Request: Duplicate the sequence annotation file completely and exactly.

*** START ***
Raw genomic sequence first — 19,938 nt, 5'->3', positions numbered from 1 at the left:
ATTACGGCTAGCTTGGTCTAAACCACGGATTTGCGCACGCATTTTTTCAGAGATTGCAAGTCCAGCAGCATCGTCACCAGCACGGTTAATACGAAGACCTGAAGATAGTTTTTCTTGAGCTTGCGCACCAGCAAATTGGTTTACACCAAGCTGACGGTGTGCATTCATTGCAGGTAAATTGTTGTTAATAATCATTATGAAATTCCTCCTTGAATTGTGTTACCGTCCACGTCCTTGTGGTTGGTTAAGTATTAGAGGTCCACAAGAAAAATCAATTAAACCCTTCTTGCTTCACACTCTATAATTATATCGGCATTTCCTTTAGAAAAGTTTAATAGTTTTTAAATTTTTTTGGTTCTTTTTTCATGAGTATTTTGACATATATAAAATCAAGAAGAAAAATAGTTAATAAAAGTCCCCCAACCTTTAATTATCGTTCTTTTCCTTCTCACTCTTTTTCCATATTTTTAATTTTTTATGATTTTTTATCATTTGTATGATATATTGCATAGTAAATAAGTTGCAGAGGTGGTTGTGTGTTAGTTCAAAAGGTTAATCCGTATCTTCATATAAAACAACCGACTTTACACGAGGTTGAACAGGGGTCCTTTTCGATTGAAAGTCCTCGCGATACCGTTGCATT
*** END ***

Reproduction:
Raw genomic sequence first — 19,938 nt, 5'->3', positions numbered from 1 at the left:
ATTACGGCTAGCTTGGTCTAAACCACGGATTTGCGCACGCATTTTTTCAGAGATTGCAAGTCCAGCAGCATCGTCACCAGCACGGTTAATACGAAGACCTGAAGATAGTTTTTCTTGAGCTTGCGCACCAGCAAATTGGTTTACACCAAGCTGACGGTGTGCATTCATTGCAGGTAAATTGTTGTTAATAATCATTATGAAATTCCTCCTTGAATTGTGTTACCGTCCACGTCCTTGTGGTTGGTTAAGTATTAGAGGTCCACAAGAAAAATCAATTAAACCCTTCTTGCTTCACACTCTATAATTATATCGGCATTTCCTTTAGAAAAGTTTAATAGTTTTTAAATTTTTTTGGTTCTTTTTTCATGAGTATTTTGACATATATAAAATCAAGAAGAAAAATAGTTAATAAAAGTCCCCCAACCTTTAATTATCGTTCTTTTCCTTCTCACTCTTTTTCCATATTTTTAATTTTTTATGATTTTTTATCATTTGTATGATATATTGCATAGTAAATAAGTTGCAGAGGTGGTTGTGTGTTAGTTCAAAAGGTTAATCCGTATCTTCATATAAAACAACCGACTTTACACGAGGTTGAACAGGGGTCCTTTTCGATTGAAAGTCCTCGCGATACCGTTGCATT